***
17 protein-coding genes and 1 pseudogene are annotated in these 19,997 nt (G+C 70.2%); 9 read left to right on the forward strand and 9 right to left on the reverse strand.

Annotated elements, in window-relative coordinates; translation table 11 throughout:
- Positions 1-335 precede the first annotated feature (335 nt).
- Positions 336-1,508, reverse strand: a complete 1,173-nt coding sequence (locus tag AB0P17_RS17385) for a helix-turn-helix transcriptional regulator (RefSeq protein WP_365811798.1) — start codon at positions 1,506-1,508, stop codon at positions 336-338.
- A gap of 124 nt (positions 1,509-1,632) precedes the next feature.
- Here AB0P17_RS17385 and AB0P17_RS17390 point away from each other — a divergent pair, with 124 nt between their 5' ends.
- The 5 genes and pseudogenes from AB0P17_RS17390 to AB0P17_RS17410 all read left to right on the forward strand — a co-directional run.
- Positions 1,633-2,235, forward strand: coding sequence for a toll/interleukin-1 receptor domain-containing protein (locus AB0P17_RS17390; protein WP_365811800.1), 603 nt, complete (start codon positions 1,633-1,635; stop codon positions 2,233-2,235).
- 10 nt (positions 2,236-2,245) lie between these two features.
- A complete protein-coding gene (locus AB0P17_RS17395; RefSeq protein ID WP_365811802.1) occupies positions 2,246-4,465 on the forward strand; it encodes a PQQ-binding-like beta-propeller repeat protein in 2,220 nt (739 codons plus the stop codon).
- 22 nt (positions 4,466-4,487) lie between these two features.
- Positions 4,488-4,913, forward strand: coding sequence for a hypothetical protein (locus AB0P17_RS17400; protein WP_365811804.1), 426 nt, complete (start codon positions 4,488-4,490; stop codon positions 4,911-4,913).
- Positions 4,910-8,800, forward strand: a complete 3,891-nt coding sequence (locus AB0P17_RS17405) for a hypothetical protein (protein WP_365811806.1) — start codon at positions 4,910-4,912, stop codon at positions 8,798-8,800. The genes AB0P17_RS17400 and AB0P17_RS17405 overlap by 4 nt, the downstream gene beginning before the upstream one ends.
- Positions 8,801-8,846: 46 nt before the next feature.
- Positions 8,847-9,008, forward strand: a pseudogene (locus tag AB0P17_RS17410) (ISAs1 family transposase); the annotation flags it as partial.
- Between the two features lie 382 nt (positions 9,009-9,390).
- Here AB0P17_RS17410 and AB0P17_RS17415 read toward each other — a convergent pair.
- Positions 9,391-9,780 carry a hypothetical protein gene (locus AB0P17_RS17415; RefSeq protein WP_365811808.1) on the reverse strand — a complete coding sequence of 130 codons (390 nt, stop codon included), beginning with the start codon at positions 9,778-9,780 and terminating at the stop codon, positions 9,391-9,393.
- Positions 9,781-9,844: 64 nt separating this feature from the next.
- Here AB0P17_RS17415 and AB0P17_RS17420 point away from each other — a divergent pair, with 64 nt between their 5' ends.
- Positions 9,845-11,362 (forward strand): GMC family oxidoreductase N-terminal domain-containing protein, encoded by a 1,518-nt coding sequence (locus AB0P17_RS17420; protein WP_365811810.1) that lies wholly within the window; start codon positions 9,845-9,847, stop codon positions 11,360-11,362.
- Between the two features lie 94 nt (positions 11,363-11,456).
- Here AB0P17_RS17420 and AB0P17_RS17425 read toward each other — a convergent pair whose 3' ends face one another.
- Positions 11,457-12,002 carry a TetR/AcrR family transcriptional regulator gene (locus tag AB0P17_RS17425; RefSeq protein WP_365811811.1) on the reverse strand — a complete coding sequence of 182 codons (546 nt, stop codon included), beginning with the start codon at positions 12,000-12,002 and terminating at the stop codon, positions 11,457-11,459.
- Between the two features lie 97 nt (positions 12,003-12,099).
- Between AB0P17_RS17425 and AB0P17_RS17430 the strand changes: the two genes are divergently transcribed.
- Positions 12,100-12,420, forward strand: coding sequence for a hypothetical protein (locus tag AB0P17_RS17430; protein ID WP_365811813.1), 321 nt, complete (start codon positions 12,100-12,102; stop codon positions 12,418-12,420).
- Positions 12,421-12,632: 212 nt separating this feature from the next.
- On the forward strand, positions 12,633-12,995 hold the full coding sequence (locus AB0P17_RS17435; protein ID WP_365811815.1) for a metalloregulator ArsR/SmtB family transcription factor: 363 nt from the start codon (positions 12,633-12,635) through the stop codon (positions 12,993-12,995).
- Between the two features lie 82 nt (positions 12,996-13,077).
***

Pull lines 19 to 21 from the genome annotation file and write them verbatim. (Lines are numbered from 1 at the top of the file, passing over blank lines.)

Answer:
- Positions 9,781-9,844: 64 nt separating this feature from the next.
- Here AB0P17_RS17415 and AB0P17_RS17420 point away from each other — a divergent pair, with 64 nt between their 5' ends.
- Positions 9,845-11,362 (forward strand): GMC family oxidoreductase N-terminal domain-containing protein, encoded by a 1,518-nt coding sequence (locus AB0P17_RS17420; protein WP_365811810.1) that lies wholly within the window; start codon positions 9,845-9,847, stop codon positions 11,360-11,362.